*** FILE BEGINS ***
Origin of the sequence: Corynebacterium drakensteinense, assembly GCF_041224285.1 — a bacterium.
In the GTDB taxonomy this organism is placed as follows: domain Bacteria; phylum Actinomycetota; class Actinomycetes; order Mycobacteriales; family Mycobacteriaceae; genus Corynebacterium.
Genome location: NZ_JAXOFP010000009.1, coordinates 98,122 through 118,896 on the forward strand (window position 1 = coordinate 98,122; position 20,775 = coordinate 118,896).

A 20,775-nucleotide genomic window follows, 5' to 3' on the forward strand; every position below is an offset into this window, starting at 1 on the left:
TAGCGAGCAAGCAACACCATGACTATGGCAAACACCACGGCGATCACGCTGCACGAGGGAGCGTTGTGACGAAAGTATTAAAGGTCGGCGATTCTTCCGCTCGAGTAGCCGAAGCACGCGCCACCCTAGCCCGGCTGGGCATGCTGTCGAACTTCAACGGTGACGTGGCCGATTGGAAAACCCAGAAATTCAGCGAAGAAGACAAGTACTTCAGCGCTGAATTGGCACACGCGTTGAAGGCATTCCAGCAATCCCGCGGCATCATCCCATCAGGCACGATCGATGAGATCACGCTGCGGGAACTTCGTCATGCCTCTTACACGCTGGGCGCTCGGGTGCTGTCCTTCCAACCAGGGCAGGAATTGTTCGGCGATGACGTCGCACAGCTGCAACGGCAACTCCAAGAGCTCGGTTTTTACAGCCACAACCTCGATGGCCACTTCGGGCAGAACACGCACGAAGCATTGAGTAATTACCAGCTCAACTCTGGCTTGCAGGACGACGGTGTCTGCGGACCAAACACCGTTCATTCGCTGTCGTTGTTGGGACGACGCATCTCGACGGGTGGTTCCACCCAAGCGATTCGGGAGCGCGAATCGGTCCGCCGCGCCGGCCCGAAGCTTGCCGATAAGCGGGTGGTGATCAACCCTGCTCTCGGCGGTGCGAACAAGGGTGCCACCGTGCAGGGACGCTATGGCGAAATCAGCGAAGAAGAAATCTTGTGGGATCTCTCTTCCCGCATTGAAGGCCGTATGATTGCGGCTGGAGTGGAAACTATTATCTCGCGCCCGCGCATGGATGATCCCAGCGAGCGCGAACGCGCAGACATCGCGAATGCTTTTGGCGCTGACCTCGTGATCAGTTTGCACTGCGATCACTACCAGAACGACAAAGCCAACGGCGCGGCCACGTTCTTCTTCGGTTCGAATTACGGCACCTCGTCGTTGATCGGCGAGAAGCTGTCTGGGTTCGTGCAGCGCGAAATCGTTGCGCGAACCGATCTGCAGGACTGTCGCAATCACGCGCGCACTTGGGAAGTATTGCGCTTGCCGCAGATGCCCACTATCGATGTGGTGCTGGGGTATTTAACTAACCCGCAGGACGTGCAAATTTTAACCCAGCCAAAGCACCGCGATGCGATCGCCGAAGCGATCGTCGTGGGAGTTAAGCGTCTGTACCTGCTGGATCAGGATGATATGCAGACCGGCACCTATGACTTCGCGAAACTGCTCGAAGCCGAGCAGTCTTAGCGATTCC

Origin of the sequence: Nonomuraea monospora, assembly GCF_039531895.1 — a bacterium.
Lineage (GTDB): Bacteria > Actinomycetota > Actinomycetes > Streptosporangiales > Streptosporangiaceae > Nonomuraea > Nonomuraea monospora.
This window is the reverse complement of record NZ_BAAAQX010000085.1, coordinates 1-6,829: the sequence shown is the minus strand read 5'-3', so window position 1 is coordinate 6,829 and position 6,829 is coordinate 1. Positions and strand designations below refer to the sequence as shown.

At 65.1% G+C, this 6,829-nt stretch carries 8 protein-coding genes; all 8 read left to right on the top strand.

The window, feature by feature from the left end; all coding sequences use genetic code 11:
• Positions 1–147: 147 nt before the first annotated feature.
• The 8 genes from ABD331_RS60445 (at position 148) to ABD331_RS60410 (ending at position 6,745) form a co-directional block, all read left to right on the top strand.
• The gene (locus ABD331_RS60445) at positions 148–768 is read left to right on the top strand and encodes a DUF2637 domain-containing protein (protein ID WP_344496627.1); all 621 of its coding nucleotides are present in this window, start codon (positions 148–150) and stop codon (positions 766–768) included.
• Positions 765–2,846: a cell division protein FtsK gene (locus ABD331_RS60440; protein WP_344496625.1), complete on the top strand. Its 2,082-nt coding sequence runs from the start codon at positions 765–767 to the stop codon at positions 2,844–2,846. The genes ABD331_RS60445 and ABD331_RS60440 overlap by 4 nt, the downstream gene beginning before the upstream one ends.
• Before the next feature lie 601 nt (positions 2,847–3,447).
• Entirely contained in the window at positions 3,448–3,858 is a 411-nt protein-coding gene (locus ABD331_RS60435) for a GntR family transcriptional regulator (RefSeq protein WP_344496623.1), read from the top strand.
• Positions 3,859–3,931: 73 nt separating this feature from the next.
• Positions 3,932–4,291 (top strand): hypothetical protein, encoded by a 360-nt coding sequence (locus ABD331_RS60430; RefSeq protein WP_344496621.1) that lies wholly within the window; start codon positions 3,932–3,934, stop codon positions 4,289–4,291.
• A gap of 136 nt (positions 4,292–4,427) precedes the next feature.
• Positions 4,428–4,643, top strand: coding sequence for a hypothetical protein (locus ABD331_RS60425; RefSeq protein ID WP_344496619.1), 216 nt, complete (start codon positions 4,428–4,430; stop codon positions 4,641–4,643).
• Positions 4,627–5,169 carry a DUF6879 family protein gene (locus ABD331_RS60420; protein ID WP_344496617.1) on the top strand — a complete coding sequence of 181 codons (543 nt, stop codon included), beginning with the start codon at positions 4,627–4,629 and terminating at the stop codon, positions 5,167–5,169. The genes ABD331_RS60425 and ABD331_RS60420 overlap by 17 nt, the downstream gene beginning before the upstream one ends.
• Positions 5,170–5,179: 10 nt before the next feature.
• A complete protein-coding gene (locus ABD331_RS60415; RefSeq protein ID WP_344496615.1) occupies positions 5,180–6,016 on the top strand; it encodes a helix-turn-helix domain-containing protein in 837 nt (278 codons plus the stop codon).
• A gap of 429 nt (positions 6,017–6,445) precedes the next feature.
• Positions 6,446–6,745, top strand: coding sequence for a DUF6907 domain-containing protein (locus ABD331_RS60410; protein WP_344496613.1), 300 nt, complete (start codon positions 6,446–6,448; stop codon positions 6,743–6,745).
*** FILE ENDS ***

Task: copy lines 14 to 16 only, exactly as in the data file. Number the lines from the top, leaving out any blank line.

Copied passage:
• Positions 765–2,846: a cell division protein FtsK gene (locus ABD331_RS60440; protein WP_344496625.1), complete on the top strand. Its 2,082-nt coding sequence runs from the start codon at positions 765–767 to the stop codon at positions 2,844–2,846. The genes ABD331_RS60445 and ABD331_RS60440 overlap by 4 nt, the downstream gene beginning before the upstream one ends.
• Before the next feature lie 601 nt (positions 2,847–3,447).
• Entirely contained in the window at positions 3,448–3,858 is a 411-nt protein-coding gene (locus ABD331_RS60435) for a GntR family transcriptional regulator (RefSeq protein WP_344496623.1), read from the top strand.